Sedgwick’s penetrating account of the eventually fatal rivalry between the two men provides fascinating insights into the personalities involved and the history of their time. The love lives of several Founding Fathers are laid bare and I was intrigued by deportment differences between Federalists and Republicans. Those supporting the Federalist party made formal bows upon meeting and considered the handshake a vulgar Republican custom. George Washington in particular couldn’t bare to be touched. One man who patted Washington on the shoulder to win a bet deeply regretted it afterwards, being almost undone by Washington’s cold stare.


Federalists and Republicans even admired different doctors--Republicans preferred old fashioned bleeding and purging styles of medicine while Federalists like Hamilton favored gentler cures with doctors who allowed the body time to heal itself. America’s polarized politics have a long history.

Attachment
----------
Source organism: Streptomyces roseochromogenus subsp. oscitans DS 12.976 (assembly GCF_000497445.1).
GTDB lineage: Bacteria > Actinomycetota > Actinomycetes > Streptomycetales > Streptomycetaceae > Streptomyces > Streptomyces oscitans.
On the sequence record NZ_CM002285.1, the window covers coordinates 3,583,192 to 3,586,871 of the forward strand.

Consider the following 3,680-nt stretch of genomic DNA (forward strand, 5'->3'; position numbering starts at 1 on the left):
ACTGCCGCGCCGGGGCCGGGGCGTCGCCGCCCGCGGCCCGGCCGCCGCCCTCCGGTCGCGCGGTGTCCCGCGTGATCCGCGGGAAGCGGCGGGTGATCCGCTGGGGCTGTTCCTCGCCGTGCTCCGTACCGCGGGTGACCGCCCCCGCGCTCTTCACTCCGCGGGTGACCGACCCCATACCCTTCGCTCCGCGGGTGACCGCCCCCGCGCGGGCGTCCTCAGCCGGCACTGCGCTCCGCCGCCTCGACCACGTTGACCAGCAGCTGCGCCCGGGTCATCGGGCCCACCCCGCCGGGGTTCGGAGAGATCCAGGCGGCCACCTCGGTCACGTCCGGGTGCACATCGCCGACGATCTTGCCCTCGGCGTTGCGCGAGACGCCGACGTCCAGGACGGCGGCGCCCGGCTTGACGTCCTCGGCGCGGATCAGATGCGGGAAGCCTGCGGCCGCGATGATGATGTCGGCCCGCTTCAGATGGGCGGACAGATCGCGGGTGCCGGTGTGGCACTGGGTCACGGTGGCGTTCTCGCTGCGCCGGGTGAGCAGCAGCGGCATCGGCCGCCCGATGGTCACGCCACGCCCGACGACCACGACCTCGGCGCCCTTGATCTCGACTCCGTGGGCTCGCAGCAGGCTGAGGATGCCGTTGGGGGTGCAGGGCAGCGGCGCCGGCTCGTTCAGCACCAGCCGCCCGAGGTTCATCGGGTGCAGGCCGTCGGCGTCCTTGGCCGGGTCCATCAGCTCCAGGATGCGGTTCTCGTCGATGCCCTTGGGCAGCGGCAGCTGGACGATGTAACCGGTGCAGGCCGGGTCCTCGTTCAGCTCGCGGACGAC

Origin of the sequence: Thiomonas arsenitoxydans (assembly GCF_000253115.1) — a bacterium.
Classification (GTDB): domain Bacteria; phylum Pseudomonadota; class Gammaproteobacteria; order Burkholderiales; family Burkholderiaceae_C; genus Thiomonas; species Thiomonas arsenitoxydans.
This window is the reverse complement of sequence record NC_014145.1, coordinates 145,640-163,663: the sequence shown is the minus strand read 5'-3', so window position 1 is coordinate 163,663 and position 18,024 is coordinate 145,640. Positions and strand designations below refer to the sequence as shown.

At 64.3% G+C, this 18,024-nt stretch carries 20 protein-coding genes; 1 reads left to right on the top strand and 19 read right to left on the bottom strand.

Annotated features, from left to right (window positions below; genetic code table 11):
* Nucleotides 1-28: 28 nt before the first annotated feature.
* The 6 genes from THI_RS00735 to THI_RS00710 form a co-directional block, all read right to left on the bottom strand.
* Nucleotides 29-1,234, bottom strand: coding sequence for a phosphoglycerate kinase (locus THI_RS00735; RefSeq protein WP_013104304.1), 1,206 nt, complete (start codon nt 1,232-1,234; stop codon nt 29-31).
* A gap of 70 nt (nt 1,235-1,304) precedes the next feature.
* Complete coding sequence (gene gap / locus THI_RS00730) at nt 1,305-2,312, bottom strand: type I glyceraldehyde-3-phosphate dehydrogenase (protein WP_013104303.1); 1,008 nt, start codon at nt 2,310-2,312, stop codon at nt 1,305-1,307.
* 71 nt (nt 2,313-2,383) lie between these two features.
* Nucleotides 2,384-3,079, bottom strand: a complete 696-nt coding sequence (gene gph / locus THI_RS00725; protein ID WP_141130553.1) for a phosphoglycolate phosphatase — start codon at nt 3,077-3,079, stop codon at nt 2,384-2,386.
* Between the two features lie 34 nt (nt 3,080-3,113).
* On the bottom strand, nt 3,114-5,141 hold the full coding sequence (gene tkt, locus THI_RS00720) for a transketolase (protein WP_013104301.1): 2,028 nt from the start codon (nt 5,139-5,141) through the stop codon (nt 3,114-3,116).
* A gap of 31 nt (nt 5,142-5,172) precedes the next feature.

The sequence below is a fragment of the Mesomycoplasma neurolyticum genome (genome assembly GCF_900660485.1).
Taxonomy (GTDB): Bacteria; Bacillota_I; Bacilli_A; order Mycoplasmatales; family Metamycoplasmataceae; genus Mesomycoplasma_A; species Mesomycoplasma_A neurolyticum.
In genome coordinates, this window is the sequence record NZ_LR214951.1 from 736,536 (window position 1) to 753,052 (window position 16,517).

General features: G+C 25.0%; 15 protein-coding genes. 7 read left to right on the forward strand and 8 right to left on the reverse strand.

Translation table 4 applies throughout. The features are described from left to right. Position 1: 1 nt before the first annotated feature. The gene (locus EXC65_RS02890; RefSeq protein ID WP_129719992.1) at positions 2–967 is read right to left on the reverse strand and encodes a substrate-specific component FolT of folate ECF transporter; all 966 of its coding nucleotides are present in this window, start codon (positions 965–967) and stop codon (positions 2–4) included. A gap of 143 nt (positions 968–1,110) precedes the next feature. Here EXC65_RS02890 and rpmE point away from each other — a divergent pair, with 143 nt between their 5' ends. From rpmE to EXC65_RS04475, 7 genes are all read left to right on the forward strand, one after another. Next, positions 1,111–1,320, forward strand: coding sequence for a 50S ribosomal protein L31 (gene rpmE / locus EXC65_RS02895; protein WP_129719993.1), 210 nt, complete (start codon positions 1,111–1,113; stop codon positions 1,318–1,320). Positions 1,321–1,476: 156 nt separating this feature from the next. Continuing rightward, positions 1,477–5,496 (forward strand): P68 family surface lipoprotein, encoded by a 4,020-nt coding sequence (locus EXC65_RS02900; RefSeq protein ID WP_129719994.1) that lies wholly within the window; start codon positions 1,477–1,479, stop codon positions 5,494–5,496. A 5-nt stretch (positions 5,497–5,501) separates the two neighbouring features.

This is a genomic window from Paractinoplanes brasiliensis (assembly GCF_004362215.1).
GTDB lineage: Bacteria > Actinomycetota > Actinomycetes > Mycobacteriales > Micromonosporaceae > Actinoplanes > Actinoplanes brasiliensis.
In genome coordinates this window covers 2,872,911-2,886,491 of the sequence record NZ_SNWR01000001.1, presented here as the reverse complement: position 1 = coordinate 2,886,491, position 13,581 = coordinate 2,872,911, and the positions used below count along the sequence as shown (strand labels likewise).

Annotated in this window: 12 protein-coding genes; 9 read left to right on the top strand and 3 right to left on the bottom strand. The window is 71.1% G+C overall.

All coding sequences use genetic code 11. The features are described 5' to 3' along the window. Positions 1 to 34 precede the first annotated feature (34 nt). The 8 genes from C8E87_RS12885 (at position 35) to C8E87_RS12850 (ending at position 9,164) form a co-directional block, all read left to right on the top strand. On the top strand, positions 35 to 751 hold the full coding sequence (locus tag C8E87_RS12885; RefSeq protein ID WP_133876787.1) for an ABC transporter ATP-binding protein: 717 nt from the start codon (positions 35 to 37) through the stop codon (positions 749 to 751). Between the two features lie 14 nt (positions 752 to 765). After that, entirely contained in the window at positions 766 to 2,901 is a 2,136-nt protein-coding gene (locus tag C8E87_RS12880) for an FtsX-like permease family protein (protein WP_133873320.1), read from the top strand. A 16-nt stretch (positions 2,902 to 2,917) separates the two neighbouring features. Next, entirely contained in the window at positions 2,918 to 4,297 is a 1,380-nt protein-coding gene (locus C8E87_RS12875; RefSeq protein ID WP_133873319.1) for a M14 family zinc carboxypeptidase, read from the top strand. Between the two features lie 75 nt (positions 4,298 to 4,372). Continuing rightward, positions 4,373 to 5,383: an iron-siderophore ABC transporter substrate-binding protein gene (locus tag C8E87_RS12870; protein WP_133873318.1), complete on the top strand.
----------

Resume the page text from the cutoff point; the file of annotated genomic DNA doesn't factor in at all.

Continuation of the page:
While I couldn’t understand how he did it, I enjoyed reading about reactions to Hamilton’s financial alchemy. He somehow managed to turn the country’s prodigious debt into money that could be invested in things that would help the young nation grow economically, like canals and roads, but Republicans like Thomas Jefferson, who envisioned a society made up of gentlemen farmers, considered the whole business unseemly.

Moving, informative, and entertaining, the book takes the story forward many years after the Hamilton/Burr duel, including Burr’s audacious attempt to hijack some Louisiana Purchase lands to found his own republic and ending with Burr’s death in 1836.

Source: jaylia3.wordpress.com/2015/10/21/a-dual-duel-biography